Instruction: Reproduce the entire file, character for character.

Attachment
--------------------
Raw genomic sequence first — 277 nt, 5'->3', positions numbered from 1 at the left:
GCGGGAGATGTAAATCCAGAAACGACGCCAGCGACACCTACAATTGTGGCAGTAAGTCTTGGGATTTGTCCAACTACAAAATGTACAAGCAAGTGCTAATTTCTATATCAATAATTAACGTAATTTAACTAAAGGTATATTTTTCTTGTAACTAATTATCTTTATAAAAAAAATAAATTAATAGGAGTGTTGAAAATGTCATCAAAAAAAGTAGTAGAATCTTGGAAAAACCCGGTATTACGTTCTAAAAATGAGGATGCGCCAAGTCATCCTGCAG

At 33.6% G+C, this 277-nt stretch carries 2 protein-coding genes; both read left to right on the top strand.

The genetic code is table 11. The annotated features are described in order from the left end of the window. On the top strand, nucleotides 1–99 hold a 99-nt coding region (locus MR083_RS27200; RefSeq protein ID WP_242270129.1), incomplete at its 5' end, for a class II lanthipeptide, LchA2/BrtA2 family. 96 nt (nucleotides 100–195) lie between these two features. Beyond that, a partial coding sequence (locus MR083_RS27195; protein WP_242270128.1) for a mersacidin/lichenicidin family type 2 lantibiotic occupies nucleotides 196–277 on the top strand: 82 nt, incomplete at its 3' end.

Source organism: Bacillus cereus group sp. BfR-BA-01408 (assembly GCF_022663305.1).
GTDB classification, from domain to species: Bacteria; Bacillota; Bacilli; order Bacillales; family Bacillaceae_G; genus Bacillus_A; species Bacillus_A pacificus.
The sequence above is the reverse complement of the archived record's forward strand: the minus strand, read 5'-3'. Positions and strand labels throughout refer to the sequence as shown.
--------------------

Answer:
Raw genomic sequence first — 277 nt, 5'->3', positions numbered from 1 at the left:
GCGGGAGATGTAAATCCAGAAACGACGCCAGCGACACCTACAATTGTGGCAGTAAGTCTTGGGATTTGTCCAACTACAAAATGTACAAGCAAGTGCTAATTTCTATATCAATAATTAACGTAATTTAACTAAAGGTATATTTTTCTTGTAACTAATTATCTTTATAAAAAAAATAAATTAATAGGAGTGTTGAAAATGTCATCAAAAAAAGTAGTAGAATCTTGGAAAAACCCGGTATTACGTTCTAAAAATGAGGATGCGCCAAGTCATCCTGCAG

At 33.6% G+C, this 277-nt stretch carries 2 protein-coding genes; both read left to right on the top strand.

The genetic code is table 11. The annotated features are described in order from the left end of the window. On the top strand, nucleotides 1–99 hold a 99-nt coding region (locus MR083_RS27200; RefSeq protein ID WP_242270129.1), incomplete at its 5' end, for a class II lanthipeptide, LchA2/BrtA2 family. 96 nt (nucleotides 100–195) lie between these two features. Beyond that, a partial coding sequence (locus MR083_RS27195; protein WP_242270128.1) for a mersacidin/lichenicidin family type 2 lantibiotic occupies nucleotides 196–277 on the top strand: 82 nt, incomplete at its 3' end.

Source organism: Bacillus cereus group sp. BfR-BA-01408 (assembly GCF_022663305.1).
GTDB classification, from domain to species: Bacteria; Bacillota; Bacilli; order Bacillales; family Bacillaceae_G; genus Bacillus_A; species Bacillus_A pacificus.
The sequence above is the reverse complement of the archived record's forward strand: the minus strand, read 5'-3'. Positions and strand labels throughout refer to the sequence as shown.